Yellow Challah I would like to know how bakeries get their challah to be yellow inside. 40 years ago, I was an American Air Force wife living in Germany. I baked my own challah. I never got it to be yellow colored inside like bakery challah. It certainly was not a question of the number of eggs used, as I tried that. Do you know the secret? Reply

Samantha Leon Mountlake Terrace January 6, 2016

Braiding Mantras You use "Down and up and under," which looks really nice. "I use "Second one over, first one in middle, alternate between sides," which is easier to remember. Reply

RachelP Coral Springs September 23, 2014

That is a HUGE food processor. You call it a Magic Mill, which I had never heard of, but just looked up. What model is it? I don't think my 14-cup Cuisinart food processor or my 5-quart KitchenAid Stand Mixer could handle 5 lbs of flour at a time! But I also don't think I can spend $700 for another machine. Which would you recommend I use to make this dough? I'd probably have to make 1/2 recipe. Reply

Zacchariah Miami, USA via November 9, 2012

Packet Yeast Each Rapid Rise Yeast Packet is 1/4 oz or 2.25 teaspoons.
Because a tablespoon is three teaspoons, buy four Yeast Packets to provide 9 teaspoons which is just right for 3 tablespoons. This would match the other ingredient values shown in this recipe. Reply

Yardanah Weiss Bluefield, WV July 20, 2011

Challah/diabetic How would one that is diabetic make challah without the sugar? Can a sugar substitute be placed in the dough instead of pure sugar? Reply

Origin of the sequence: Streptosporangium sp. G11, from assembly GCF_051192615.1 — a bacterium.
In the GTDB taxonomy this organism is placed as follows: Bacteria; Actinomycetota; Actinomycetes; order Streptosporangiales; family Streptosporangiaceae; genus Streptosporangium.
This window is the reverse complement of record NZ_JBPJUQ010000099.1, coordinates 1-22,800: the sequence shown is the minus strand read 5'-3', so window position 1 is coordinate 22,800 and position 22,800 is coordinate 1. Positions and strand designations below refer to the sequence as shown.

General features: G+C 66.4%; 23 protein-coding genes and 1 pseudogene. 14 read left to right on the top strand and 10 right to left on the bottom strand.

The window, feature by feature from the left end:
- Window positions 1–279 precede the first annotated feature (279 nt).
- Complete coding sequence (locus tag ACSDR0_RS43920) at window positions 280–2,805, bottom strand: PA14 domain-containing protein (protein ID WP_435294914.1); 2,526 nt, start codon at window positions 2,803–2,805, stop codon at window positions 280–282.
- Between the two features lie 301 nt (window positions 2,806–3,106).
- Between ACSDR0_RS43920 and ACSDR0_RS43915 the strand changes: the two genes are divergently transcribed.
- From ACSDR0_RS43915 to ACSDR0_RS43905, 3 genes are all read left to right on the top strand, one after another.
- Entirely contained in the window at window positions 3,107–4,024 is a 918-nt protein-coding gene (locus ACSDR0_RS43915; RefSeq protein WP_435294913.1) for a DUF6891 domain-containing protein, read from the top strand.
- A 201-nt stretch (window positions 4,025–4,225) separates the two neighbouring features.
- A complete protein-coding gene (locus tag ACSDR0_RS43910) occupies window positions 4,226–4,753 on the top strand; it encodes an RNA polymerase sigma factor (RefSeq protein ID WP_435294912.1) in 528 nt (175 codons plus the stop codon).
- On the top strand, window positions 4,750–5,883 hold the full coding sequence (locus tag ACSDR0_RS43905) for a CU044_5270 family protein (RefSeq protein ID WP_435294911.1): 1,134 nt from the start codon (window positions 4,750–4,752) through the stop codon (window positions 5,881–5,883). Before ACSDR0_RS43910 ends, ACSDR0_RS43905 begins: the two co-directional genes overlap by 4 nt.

in response to Yardanah Weiss:

If you are diabetic you should not eat bread made from wheat. Wheat is a starch that turns to sugar in the digestive process. If you desire a sugar substitute use Stevia. You can buy the white granulated not the green leaves. It's very sweet, but has a slight bitter after taste. Try to find a substitute flour. They have substitutes. Try to get nonGMO and organic. Don't eat as much as you normally do and follow an alkaline diet found online. You will balance your glucose levels, but you must be committed. It's foolish to take a pill and eat as you are accustomed to and expect to rid yourself of diabetes. You have to control your
eating habits. Doctors manage your illnesses. You can cure yourself, but you must believe you have this power. Reply

Edith Toronto, Canada June 14, 2011

Challah Can anybody give the recepie of a plain "water challah" No eggs and sugar! Reply

Taschja Centurion, South Africa September 6, 2010

Challah recipe Thank you so much for this recipe! We have to drive a long way to buy our challah bread, but now we can do it ourselves! Reply

Rebecca Shreveport May 6, 2010

packaged yeast Most packaged yeast is 1/4 oz a packet, (I'm assuming dried yeast here) and each packet is equivalent to .6oz, I use 3 packets with this recipe with good result Reply

Chani Benjaminson, March 11, 2010

Yeast I believe you'd use about 6 tbsp of dried yeast. Reply

Anonymous March 10, 2010

How much yeast If I use the packet of yeast how much do I need to use? Reply